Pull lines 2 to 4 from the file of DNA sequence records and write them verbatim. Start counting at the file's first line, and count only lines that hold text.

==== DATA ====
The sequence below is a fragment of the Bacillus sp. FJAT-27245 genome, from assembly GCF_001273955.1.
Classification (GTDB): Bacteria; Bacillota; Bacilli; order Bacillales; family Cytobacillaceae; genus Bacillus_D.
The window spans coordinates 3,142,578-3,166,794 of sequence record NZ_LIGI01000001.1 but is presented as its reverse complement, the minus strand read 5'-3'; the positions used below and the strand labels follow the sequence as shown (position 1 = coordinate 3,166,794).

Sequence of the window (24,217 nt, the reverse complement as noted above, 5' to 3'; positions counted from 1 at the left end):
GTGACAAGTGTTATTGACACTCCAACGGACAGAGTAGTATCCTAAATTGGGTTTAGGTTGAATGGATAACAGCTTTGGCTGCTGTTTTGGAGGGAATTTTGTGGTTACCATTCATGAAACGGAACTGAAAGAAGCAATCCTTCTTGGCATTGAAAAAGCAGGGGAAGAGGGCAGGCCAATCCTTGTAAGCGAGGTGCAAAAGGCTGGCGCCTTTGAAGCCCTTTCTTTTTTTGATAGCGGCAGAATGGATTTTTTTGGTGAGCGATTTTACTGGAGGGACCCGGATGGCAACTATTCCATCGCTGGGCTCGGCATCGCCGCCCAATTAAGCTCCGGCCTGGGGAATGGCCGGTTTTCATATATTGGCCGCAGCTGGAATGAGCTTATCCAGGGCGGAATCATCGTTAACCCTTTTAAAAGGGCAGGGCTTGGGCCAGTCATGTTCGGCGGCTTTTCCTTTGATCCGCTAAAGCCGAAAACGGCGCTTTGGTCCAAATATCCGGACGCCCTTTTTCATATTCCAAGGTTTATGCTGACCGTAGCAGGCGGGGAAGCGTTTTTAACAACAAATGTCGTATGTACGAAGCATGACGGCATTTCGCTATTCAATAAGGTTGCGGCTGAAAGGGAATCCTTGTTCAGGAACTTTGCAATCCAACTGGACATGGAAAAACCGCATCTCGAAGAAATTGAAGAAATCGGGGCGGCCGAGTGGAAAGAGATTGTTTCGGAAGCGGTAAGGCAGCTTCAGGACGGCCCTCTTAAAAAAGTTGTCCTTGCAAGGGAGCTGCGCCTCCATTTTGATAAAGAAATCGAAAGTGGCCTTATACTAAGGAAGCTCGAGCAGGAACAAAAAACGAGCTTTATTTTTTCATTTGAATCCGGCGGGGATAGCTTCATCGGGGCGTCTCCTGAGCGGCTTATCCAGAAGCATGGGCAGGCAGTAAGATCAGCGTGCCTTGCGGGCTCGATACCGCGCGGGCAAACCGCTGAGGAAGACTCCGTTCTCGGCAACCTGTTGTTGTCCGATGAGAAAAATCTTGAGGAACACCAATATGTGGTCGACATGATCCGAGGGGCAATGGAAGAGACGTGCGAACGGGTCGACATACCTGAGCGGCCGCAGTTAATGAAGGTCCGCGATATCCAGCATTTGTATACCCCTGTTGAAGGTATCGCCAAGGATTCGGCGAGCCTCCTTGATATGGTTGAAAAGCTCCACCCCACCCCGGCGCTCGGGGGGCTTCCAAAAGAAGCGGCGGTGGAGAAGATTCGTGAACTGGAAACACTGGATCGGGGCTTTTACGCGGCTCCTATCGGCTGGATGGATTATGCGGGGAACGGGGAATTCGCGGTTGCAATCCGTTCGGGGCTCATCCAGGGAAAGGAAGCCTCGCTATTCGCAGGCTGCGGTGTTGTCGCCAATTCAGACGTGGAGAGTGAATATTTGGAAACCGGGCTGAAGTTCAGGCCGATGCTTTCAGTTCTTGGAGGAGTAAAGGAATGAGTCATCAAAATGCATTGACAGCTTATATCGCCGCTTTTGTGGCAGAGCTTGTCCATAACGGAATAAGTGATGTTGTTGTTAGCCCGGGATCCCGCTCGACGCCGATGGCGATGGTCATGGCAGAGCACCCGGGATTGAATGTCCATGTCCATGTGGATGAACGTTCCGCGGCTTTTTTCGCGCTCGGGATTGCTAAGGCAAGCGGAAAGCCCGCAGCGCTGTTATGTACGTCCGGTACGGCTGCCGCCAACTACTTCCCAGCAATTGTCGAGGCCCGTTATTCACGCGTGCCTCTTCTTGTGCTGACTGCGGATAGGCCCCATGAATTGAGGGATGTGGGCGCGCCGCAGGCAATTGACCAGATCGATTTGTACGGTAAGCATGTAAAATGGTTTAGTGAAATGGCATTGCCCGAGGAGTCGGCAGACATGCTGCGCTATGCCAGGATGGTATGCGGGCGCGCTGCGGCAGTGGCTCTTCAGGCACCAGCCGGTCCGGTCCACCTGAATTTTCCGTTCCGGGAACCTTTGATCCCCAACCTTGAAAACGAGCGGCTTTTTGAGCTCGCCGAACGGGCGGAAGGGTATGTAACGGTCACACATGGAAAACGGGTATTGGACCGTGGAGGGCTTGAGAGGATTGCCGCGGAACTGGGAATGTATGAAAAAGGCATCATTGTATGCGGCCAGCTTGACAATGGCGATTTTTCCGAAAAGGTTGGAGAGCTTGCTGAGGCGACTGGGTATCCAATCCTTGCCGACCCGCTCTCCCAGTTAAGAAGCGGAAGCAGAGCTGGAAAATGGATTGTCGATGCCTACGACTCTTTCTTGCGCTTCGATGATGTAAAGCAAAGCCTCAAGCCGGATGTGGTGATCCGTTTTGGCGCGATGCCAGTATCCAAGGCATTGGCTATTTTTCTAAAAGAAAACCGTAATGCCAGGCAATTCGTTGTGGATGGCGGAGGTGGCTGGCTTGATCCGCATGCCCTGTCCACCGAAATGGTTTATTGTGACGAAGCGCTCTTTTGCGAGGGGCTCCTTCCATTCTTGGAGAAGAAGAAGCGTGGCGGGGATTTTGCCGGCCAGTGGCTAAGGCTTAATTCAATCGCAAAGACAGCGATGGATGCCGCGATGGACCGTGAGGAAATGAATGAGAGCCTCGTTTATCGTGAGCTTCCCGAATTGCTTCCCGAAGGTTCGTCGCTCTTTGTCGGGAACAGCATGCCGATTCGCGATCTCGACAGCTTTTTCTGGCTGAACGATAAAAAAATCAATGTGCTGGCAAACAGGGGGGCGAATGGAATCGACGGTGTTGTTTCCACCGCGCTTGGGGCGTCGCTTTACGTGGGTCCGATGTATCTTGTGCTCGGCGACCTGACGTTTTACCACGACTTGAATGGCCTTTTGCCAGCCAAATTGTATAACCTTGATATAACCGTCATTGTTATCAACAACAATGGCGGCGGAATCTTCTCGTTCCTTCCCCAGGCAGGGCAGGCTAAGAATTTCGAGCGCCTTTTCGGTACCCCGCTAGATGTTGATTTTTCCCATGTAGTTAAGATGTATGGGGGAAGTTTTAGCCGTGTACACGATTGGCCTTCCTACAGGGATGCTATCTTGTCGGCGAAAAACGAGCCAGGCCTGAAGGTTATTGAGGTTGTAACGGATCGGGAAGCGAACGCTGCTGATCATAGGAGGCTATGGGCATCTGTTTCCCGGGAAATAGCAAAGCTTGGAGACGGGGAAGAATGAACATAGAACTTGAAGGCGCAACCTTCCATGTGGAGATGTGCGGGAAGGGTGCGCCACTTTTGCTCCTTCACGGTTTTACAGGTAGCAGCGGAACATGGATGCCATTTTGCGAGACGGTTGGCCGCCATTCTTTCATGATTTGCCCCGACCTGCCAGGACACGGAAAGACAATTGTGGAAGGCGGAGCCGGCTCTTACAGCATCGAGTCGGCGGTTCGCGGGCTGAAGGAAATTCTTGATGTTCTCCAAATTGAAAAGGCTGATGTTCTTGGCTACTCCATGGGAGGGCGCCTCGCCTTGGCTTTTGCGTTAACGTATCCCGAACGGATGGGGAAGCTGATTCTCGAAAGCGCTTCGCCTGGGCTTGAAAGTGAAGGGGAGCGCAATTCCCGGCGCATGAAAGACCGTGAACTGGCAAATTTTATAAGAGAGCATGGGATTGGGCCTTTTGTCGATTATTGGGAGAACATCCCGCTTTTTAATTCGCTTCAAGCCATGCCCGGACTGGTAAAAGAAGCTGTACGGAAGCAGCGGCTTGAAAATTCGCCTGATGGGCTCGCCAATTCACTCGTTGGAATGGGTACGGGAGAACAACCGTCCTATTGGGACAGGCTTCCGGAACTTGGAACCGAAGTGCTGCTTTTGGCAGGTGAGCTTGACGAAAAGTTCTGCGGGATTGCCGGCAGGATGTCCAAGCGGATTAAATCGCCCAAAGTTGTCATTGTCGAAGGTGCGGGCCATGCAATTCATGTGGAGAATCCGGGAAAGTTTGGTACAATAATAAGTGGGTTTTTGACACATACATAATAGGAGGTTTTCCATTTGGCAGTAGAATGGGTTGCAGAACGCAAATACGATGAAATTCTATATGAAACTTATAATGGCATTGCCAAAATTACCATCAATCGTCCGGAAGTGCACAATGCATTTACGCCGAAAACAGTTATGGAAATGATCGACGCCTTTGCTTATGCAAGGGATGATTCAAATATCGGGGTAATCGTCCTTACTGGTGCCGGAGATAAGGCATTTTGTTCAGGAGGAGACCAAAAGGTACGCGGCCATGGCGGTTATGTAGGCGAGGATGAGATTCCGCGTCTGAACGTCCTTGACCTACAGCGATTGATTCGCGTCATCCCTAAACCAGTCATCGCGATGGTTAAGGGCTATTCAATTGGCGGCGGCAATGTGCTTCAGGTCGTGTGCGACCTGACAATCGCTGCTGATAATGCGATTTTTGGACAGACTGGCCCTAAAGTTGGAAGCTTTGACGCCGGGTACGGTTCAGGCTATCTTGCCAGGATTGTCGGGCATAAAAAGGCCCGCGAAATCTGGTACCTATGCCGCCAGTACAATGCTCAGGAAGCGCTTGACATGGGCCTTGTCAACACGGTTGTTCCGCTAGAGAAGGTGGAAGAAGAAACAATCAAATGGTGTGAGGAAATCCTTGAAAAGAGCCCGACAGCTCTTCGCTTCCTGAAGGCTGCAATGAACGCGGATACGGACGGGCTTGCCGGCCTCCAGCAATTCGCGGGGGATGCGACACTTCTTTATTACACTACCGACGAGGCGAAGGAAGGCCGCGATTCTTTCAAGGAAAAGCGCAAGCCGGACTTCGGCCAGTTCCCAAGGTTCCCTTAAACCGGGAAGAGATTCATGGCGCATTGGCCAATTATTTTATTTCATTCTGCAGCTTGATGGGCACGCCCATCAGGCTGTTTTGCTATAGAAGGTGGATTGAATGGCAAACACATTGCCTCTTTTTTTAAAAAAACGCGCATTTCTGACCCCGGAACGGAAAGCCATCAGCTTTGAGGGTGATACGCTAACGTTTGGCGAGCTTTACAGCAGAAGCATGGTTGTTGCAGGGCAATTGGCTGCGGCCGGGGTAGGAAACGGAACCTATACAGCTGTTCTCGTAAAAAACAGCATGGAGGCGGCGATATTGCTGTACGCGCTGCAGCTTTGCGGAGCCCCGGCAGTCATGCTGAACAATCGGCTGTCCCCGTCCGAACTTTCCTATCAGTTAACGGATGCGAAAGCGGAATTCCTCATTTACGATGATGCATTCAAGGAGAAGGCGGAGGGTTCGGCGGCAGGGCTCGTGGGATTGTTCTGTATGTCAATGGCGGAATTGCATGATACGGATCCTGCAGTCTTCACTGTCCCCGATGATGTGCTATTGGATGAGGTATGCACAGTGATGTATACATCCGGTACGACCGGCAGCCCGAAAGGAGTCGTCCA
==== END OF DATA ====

Classification (GTDB): Bacteria; Bacillota; Bacilli; order Bacillales; family Cytobacillaceae; genus Bacillus_D.
The window spans coordinates 3,142,578-3,166,794 of sequence record NZ_LIGI01000001.1 but is presented as its reverse complement, the minus strand read 5'-3'; the positions used below and the strand labels follow the sequence as shown (position 1 = coordinate 3,166,794).

Sequence of the window (24,217 nt, the reverse complement as noted above, 5' to 3'; positions counted from 1 at the left end):